SAN JUAN ISLAND — The fishing vessel Aleutian Isle won’t be barged to a mainland facility until later this week, the Coast Guard said in a press release issued late Sunday night.
The 58-foot commercial fishing vessel, which sank on Aug. 13 and eventually settled to about 240 feet deep, was lifted to the surface Saturday, but crews were unable to completely dewater it, so the vessel’s weight exceeded the safe workload for the existing recovery plan, according to the Coast Guard.
Crews on Saturday removed about 775 gallons of oily-water mixture where it currently rests floating with assistance from the barge DB-24, according to the Coast Guard.
Recovery operations are estimated to resume in the next day or two.
“Raising the vessel to the surface is certainly a success, but the complexity of this operation continues to challenge our team,” said U.S. Coast Guard Cmdr. Kira Moody, incident command.
“Lifting the boat was a critical first step to minimize the ongoing pollution risk,” Moody said.
“The next step will likely involve relocating the crane barge to a more sheltered location where we can fully secure the boat with far less risk to our divers and crew and better protect the environment from any lingering pollution risk.”
The onsite crane can lift the current weight of the boat, but the existing configuration of the rigging places too much stress on the vessel’s structure, which could cause it to break and likely release remaining fuel onboard, the Coast Guard said.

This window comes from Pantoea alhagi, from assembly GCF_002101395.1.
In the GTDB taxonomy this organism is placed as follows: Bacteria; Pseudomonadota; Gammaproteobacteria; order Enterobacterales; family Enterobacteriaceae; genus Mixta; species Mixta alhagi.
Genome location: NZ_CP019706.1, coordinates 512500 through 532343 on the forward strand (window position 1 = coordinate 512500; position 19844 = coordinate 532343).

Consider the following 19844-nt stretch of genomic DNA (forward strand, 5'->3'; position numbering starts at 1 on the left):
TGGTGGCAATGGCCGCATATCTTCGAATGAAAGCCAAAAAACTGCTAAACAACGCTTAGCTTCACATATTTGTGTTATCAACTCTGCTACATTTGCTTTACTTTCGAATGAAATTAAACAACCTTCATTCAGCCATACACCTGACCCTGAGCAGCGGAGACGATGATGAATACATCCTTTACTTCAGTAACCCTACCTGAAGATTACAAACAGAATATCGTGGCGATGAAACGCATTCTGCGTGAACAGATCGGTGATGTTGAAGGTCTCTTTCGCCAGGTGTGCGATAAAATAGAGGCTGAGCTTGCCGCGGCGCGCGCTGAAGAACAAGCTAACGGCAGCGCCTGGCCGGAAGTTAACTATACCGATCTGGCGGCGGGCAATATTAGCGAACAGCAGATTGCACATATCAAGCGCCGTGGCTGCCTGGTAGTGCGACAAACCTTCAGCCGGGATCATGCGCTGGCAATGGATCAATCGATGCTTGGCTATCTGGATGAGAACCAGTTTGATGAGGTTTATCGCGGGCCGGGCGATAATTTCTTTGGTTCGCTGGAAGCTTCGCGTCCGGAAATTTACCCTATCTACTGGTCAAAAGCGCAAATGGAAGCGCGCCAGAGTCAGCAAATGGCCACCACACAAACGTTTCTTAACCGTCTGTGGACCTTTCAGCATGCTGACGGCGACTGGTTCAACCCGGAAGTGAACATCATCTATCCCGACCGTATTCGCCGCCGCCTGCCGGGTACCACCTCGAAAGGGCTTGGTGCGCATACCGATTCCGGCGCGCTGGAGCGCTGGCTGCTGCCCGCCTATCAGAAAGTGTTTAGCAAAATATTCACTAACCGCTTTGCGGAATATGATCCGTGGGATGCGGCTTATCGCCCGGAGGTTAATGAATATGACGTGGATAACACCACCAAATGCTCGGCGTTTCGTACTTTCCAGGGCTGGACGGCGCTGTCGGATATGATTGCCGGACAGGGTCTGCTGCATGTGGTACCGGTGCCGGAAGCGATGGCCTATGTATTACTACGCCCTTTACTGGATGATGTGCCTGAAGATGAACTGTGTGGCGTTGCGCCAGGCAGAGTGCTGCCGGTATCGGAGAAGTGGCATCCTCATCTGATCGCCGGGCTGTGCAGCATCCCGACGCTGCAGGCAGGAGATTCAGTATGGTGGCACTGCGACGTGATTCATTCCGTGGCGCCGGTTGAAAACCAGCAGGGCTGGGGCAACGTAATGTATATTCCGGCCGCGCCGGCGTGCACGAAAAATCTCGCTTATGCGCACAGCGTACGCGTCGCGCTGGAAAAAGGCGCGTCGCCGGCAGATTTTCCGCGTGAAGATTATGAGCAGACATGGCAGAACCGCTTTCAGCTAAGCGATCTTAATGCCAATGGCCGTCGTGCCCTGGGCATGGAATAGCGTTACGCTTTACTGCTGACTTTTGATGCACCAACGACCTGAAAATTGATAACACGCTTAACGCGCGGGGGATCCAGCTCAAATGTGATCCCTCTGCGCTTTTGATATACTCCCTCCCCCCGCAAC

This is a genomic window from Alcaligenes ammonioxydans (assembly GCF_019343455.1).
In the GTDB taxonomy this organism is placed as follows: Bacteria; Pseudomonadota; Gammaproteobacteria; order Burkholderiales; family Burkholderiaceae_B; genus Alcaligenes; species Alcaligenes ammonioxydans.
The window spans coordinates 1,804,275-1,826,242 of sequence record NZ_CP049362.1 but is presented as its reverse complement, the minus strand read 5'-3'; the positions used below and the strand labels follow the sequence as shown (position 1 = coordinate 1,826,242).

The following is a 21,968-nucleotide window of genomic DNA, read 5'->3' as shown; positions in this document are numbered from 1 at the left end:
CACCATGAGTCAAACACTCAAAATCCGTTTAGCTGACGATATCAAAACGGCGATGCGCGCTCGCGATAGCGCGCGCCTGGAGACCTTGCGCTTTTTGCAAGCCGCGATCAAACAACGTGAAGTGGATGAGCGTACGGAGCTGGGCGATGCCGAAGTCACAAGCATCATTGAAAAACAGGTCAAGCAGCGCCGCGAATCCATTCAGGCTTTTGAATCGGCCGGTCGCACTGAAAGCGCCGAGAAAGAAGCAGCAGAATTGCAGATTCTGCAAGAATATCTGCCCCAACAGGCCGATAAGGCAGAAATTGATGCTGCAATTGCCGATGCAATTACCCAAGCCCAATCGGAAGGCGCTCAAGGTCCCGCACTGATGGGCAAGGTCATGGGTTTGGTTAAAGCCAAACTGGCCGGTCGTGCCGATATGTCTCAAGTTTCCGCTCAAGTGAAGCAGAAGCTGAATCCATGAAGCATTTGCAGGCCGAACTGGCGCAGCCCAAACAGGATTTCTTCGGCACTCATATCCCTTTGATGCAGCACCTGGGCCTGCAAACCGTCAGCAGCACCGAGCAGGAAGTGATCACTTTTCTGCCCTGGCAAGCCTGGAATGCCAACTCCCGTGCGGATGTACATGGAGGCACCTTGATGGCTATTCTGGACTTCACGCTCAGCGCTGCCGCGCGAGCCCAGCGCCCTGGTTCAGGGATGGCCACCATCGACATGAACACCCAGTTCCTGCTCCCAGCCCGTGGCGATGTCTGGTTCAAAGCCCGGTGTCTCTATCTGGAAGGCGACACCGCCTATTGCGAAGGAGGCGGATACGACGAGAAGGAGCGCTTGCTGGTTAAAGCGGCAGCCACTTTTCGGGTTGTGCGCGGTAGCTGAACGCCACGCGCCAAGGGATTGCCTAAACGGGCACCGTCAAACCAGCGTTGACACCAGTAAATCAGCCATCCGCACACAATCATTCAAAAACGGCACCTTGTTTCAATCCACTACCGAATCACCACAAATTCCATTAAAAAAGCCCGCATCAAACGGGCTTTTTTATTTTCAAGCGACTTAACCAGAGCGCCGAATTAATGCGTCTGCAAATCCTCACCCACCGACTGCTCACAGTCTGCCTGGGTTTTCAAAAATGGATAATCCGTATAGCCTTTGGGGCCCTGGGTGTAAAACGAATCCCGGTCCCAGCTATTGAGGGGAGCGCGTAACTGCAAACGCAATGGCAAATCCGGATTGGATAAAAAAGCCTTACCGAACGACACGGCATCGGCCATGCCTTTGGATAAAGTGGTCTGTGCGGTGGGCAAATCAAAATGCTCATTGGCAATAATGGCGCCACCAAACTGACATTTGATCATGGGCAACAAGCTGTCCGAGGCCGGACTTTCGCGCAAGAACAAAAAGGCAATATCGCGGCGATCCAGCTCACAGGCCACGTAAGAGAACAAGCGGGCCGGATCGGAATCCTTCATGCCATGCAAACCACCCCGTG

The pollution released when the boat was lifted that was containable was trapped with booms.
Wildlife and pollution mitigation teams were mobilized and successfully deterred birds from sheening during lift operations, the Coast Guard said.
Teams continue to actively monitor sheening, location of marine mammals, birds and impacts to shorelines.
Air quality monitoring and protective booming will remain in place until recovery operations conclude. Over the course of the response, there have been no levels of concern despite the smell of fuel in some locations.
Anyone who sees sheening is asked to call the National Response Center at: 800-424-8802.